King Tut’s Tomb

Inspection of King Tut’s Tomb Reveals Hints of Hidden Chambers

Secret doors may conceal the burial chamber of Queen Nefertiti, but tantalizing clues await further testing.

By Peter Hessler, National Geographic

LUXOR, Egypt—Nearly a century after the rediscovery of King Tut’s tomb ignited a worldwide craze for Egyptology, new findings could turn out to be almost as stunning.

On Monday, after a group of Egyptian and foreign archaeologists examined the famous tomb, Egypt’s antiquities minister confirmed that they found evidence suggesting the existence of two previously undiscovered rooms.  “This indicates that the western and northern walls of Tutankhamun’s tomb could hide two burial chambers,” minister Mamdouh Eldamaty told the Egyptian state press.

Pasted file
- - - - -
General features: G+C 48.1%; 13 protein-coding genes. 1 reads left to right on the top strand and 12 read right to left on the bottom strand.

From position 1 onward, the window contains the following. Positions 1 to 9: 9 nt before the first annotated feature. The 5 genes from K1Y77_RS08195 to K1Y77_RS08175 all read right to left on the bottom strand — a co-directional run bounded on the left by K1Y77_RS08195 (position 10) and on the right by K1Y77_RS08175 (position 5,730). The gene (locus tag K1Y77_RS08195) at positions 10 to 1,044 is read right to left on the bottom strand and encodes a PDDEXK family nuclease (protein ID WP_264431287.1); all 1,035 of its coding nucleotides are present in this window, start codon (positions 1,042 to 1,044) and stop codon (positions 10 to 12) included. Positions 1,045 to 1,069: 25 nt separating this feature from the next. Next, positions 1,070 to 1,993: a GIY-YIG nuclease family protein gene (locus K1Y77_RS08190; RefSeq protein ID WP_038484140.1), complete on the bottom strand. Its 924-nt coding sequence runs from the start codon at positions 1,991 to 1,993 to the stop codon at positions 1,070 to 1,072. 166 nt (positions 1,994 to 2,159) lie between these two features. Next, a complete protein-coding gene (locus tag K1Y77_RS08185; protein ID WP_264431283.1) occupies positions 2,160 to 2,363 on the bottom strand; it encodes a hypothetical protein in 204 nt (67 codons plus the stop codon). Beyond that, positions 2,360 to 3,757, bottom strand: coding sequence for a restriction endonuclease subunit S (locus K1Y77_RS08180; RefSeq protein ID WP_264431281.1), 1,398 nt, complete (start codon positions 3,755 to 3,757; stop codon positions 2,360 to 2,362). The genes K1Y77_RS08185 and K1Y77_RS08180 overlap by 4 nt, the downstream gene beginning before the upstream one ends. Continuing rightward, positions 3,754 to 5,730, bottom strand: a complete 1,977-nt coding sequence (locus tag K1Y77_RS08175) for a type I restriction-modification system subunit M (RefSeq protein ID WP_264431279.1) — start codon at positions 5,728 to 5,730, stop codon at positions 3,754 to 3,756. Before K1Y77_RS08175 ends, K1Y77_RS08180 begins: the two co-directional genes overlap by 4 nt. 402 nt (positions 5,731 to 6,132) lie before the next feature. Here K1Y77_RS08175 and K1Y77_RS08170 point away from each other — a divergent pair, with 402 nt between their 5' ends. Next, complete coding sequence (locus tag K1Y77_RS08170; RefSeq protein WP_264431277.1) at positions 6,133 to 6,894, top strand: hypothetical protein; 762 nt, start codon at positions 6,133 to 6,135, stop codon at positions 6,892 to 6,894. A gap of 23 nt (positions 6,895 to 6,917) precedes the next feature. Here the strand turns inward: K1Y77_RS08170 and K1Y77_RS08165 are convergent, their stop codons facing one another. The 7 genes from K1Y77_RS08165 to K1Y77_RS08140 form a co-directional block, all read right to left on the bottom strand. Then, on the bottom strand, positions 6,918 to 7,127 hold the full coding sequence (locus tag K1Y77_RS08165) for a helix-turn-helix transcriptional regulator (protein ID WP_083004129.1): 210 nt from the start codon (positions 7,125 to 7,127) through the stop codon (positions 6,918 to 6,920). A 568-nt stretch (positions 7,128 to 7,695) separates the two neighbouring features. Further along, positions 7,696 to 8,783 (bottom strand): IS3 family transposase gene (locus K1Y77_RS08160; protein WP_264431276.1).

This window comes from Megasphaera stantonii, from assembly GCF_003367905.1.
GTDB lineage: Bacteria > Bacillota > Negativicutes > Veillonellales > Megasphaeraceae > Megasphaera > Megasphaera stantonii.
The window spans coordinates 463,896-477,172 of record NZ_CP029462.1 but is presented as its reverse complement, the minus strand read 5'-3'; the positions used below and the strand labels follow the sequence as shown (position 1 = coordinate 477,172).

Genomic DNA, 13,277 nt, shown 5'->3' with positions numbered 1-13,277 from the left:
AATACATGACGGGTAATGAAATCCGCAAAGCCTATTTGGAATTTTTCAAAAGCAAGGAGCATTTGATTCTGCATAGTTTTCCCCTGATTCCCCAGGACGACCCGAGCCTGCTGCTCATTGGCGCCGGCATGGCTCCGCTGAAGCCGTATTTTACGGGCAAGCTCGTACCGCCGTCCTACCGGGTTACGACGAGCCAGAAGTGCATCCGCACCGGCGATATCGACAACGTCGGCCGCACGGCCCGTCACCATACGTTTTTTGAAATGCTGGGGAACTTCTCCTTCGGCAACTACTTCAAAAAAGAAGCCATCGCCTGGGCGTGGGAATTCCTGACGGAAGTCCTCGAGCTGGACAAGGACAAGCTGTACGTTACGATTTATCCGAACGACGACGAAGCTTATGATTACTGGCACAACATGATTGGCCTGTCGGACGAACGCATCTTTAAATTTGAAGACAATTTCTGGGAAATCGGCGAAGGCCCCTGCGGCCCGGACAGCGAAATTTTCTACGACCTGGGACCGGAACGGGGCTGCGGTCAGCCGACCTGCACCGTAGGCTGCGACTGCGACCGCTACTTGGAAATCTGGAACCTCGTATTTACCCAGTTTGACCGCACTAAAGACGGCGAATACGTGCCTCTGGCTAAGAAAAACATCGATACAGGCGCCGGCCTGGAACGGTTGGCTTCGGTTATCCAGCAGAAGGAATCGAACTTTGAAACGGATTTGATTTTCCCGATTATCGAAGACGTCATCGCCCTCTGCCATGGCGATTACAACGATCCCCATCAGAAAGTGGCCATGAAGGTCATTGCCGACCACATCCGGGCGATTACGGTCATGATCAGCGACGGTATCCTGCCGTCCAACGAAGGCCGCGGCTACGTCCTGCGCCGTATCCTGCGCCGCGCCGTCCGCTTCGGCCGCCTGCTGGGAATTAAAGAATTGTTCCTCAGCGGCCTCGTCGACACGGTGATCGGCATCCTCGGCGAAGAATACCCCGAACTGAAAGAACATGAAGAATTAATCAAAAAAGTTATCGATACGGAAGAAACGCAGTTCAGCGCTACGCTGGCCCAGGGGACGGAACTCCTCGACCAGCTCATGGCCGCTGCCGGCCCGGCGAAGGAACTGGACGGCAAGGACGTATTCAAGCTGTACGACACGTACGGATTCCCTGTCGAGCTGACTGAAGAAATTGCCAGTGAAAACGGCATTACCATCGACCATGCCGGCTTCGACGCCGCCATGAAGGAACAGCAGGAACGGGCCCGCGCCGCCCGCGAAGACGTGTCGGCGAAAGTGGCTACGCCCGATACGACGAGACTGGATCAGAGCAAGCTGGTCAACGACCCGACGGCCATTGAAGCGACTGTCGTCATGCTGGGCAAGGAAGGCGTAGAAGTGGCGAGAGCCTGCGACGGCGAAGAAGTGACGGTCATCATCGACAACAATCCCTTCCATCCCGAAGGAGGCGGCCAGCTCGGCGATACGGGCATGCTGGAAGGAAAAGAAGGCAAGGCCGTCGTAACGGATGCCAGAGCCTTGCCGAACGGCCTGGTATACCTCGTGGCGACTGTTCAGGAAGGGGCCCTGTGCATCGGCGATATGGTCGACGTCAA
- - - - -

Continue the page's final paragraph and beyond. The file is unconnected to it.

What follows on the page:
(Learn more about King Tut’s tangled family tree.)

“To be honest, I feel numb,” Nicholas Reeves, the archaeologist who first proposed the existence of the hidden rooms, said in his Luxor hotel room, after inspecting the tomb. “This has been part of my life now on a daily basis for more than a year.”

(Read about the mystery of King Tut’s death.)

Earlier this year, Reeves published a paper in which he claimed that the tomb of Tutankhamun, an 18th-Dynasty pharaoh who died around 1323 B.C., includes two doorways that were plastered and painted over.

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